On 29 January 2014, PROAH observers attended the latest conciliation hearing between representatives of AZUNOSA and of the campesinos – the CNTC (National Farmworkers Federation) and the ADCP (El Progreso Association for Campesino Development). The two parties are locked in a dispute over land in Agua Blanca Sur, occupied by AZUNOSA, the sugar company owned by the British multinational SAB Miller which operates in the Sula Valley.1
The conciliation process, which began in November, in theory should allow the lifting of the charges against the campesinos (who had been occupying the land under dispute until their eviction in June 2013) and their supporters. However, very little progress was made at the conciliation meeting on 29 January, the fourth in the process, as AZUNOSA failed to make any concrete offers. Magdalena Morales, CNTC’s Regional Secretary for Yoro department, based in El Progreso, faces another court hearing on 11 February.2
According to the latest figures from the CNTC, there are currently a total of 108 people subject to judicial proceedings in connection with this case. Magdalena Morales was arrested on 26 July 2013 in her office and, in a case with close parallels with that of the COPINH leadership, charged with usurping land. As a result of the alternative measures to imprisonment, she is unable to visit the area under dispute, seriously affecting her work in support of the campesinos. Another of the people affected, Félix Torres Meraz, aged 65, has been under house arrest since June3 and has to sign regularly at the court-house, which he has been unable to do recently because he has pneumonia. The court has threatened to imprison his daughter if she fails to sign in his place. As well as this judicial persecution, Magdalena and others have also suffered death threats and surveillance. According to Magdalena, at the second ‘conciliation’ meeting on 2 December, Víctor Ramos, the chairman of AZUNOSA himself, told her to “cuídese el pellejo” (“watch her back”).
At the meeting on 29 January, AZUNOSA’s lawyers focused on the Supreme Court verdict which found in AZUNOSA’s favour.4 Although it was issued on 9 December 2013, it was apparently not made public until 20 December, leaving little time for the campesinos’ legal team to react. In the end, they lodged an appeal against the judgment on the grounds of unconstitutionality (recurso de amparo). The Supreme Court judgment endorses the National Agrarian Council’s ruling, in November 2012, which overturned the decision made by INA (National Agrarian Institute) in March 2012 in favour of the campesinos.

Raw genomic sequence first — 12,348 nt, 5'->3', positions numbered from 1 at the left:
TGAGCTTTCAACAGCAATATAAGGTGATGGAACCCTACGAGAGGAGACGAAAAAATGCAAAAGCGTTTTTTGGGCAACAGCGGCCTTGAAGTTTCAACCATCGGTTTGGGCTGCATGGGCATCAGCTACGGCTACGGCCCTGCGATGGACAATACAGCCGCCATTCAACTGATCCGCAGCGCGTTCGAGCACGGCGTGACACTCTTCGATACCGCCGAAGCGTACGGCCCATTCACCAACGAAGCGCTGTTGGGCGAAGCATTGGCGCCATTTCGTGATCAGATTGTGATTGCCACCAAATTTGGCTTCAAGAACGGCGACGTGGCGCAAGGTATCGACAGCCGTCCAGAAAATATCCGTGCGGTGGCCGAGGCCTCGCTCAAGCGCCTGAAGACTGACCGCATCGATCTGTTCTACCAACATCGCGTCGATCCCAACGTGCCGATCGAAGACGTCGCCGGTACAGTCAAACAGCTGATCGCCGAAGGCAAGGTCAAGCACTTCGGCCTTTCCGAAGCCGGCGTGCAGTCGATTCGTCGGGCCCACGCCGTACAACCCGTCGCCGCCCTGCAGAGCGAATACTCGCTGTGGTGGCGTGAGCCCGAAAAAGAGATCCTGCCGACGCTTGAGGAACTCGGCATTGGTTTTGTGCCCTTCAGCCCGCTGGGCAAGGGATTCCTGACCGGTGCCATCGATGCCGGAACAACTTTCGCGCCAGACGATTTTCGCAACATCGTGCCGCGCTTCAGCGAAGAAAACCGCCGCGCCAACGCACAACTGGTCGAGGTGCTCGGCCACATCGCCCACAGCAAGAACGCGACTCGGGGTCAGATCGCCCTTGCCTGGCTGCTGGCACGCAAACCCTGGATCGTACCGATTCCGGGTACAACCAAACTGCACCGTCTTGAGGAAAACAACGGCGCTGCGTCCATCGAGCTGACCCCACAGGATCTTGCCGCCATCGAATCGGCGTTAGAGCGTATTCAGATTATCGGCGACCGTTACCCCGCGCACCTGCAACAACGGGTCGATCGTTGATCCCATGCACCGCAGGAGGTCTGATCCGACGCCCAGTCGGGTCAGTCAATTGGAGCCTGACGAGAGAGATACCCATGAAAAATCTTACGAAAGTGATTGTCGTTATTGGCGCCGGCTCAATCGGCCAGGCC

INA had ruled against AZUNOSA because its land holdings in Agua Blanca Sur exceed the ‘sobretecho‘ – the ceiling imposed under Article 25 of the Agricultural Reform Act and continued under the LMDSA (1992 Agricultural Sector Modernization and Development Act), restricting land ownership to 250 hectares in the Sula Valley. AZUNOSA has argued that the purpose of the LMDSA was to discourage the accumulation of idle land for speculative purposes and was not intended to be used against farms in full production, claiming that this is made explicit in the preamble of the LMDSA. (The preamble actually stresses the importance of food production and food security – AZUNOSA has a contract with Coca Cola and SABMiller, its owner, is a beer company). AZUNOSA argues that it was on that basis that SAG (Ministry of Agriculture and Cattle-Rearing) had formally granted it a waiver from the sobretecho.
At the conciliation meeting, the lawyers also focused on the bilateral investment treaty between the UK and Honduras signed in 1993 (Agreement between the Government of the United Kingdom of Great Britain and Northern Ireland and the Government of the Republic of Honduras for the Promotion and Protection of Investments). Under its Article 5, there should be no expropriation of either party’s investments except if this is considered to be in the national interest and, if so, it should be subject to ‘prompt, adequate and effective compensation’. INA had offered AZUNOSA 10 million US dollars, although AZUNOSA’s lawyers had claimed that the actual losses suffered by AZUNOSA would be nearer 83 million5 – a further incentive for the state to find in AZUNOSA’s favour. It was clear that there had been significant diplomatic pressure from the UK to overturn INA’s decision – it was the British ambassador herself who announced the National Agrarian Council’s ruling in November 2012 against the campesinos.6
The European Union has introduced a trade pillar into its Association Agreement with Central American countries, applied in Honduras since August 2013, which means that the bilateral investment treaty between the UK and Honduras will ultimately be replaced by an EU one, if that has not happened already. However, in the final article of the existing treaty there is a ‘sunset clause’ under which investments made while it is in force will continue to be subject to the treaty’s provisions for 20 years after it has been terminated.
In the meantime, Magdalena and the campesinos she supports remain in a legal limbo and continue to receive threats.
See also Giorgio Trucchi’s interview with Marco Ramiro Lobo of INA SABMiller lands expropriated – Strong pressures to withdraw resolution